By Jacob Sturm
An expensive piece of equipment is no longer a concern for the Arbor House thanks to the efforts of one Mustang Eagle Scout.
CaidenJohn Welch, a 4th Generation Scout in Troop 300 in Yukon, coordinated his Eagle Scout project with Arbor House Executive Director and Administrator, Christy Davis, with the residents of the Arbor House benefiting from his hard work.
“My project was a series of busy boards for the Mustang Arbor House,” Welch said. “I chose the project because I wanted my Eagle Project to be related somehow with mental health. I was doing some research on some project ideas and I found busy boards.”
“When I did more research on the busy boards, I figured out that they could be very expensive, but at the same time they are beneficial to whoever receives them by slowing down the deterioration of the brain and progress of diseases such as Autism, Alzheimer’s and Dementia,” Welch said. “I myself with Autism felt really connected to it.”
Busy boards are wooden boards with gadgets like doorknobs, zippers, light switches and more. These gadgets are there for recipients (now the residents at the Arbor House) to play with to help combat memory loss.
“It really is a stimulation for our residents,” Davis said. “It gives them something to do when they’re sitting at the table. Maybe they can’t do other things that some of the other residents can do, but that is something that most of the residents can fidget with. Their hands are moving and it keeps their motor skills and things going. It’s really important for them to have things like that.”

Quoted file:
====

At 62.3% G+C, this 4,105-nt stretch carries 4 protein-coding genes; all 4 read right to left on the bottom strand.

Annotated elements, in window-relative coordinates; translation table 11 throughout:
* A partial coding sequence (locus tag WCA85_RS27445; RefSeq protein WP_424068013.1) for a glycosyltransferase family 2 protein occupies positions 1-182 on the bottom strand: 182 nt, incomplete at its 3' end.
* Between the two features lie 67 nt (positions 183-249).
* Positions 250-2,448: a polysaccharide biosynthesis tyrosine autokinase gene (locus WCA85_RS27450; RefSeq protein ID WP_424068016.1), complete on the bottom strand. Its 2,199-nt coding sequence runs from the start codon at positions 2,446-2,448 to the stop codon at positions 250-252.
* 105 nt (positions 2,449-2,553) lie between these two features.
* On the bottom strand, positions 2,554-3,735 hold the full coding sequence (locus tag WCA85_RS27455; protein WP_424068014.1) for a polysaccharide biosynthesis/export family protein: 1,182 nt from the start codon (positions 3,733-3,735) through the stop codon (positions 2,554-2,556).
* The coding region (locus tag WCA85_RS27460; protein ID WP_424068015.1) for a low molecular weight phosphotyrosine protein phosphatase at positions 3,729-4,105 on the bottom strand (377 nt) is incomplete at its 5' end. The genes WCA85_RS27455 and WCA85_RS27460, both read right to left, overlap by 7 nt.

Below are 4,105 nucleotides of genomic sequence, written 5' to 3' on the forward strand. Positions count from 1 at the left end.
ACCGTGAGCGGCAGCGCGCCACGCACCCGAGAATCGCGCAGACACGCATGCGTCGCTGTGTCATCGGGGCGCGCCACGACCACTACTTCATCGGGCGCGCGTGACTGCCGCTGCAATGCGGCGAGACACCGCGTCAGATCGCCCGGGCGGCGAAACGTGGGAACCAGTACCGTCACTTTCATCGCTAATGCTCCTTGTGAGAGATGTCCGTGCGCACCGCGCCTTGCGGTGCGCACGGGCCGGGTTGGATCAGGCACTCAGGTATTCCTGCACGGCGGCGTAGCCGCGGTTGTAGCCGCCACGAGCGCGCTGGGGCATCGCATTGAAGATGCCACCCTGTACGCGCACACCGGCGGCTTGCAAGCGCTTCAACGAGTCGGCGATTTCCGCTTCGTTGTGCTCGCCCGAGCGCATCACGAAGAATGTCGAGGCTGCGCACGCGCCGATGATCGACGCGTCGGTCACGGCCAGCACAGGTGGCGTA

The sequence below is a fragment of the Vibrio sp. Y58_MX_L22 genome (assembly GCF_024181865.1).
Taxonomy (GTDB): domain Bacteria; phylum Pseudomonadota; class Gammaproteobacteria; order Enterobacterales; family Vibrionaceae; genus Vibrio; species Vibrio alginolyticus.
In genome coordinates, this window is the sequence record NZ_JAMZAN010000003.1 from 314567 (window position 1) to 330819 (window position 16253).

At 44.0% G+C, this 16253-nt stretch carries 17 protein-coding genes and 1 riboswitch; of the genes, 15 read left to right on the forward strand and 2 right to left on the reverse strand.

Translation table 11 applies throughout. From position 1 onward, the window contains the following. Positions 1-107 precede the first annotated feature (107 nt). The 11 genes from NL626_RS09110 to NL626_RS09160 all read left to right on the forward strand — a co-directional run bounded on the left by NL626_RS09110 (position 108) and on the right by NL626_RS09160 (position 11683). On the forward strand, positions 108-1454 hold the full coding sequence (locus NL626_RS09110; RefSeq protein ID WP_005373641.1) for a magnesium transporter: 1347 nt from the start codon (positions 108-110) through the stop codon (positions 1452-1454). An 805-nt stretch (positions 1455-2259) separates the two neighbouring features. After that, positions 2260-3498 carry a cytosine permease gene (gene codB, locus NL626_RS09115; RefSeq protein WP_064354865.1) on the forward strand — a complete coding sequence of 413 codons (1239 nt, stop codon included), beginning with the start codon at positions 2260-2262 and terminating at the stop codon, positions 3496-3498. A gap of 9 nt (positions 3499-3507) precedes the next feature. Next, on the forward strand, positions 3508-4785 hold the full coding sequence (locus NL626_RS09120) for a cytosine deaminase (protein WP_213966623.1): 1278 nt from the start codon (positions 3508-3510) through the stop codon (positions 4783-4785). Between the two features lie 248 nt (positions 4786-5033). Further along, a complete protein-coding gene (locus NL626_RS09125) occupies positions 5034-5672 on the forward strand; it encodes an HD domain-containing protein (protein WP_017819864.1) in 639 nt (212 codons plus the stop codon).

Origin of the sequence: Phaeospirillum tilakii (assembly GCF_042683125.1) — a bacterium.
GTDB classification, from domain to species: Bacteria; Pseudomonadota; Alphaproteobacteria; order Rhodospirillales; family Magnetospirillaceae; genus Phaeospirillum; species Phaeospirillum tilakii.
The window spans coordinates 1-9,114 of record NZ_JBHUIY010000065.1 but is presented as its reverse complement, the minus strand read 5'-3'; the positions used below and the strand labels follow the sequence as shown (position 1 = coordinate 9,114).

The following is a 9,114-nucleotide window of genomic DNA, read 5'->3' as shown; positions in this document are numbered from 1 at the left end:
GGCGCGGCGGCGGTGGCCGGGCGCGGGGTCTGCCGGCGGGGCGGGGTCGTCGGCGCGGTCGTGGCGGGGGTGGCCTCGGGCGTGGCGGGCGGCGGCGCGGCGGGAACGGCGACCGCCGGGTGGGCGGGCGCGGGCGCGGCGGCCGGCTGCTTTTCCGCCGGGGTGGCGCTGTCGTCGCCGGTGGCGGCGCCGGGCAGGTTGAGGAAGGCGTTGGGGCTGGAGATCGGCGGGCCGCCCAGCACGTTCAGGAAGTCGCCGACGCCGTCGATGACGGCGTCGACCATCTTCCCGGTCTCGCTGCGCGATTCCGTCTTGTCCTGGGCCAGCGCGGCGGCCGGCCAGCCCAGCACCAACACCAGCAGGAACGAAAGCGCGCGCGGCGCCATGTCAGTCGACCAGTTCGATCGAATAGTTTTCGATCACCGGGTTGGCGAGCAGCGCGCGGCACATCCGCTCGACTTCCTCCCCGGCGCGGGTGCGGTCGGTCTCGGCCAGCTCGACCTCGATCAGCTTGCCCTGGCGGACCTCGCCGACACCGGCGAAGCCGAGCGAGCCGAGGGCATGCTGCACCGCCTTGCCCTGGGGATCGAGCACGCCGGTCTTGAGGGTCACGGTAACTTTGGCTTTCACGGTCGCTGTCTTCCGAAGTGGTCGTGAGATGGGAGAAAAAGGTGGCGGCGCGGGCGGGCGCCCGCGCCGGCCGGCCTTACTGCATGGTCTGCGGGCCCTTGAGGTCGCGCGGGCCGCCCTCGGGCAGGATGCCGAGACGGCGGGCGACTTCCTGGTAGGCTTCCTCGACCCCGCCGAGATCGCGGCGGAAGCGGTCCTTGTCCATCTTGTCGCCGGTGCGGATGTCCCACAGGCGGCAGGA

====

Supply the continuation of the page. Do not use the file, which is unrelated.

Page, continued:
CaidenJohn, and 16 volunteers who helped with the project, produced 24 completed busy boards during the project. In the past, the Arbor House only had a few busy boards, meaning residents had to use them one at a time. Now, the busy boards can be used as one big activity for the 18 residents.
“When he delivered them, we put them on the tables and the residents started working on them immediately,” Davis said. “It’s really a blessing to have them be able to do something like that for our community.”
Welch, an eighth grader at Mustang North, thinks he started the busy board project in November of 2021 and it got approved in March of 2022. Welch, and the group of 16 volunteers, worked on the project throughout April and spent 161 hours and 30 minutes on the project. That project cost would have been over $1,000 if not for the donations he received from Mustang Lowe’s.
“First, I had to get it approved by the Arbor House so they can confirm they wanted to be the beneficiary for my project,” Welch said. “And then I had to get it approved by my troop unit leader. After I get it approved by those two, I have to go through the Council to get a board review about my project.”
Once those approvals were in line, Welch could start getting donations and officially planning.
Although the project isn’t seen publicly as much as other Eagle Scout Projects, the impact it will have on a personal level will make up for it.
“It’s giving to them, but it’s something that’s gives back to all of us,” Davis said. “We get to see the joy in their eyes that they get from what the boys have done. When he came and delivered them, the residents love kids, and they just were so proud that he chose us to do this with. It really made it a neat project for everyone around.”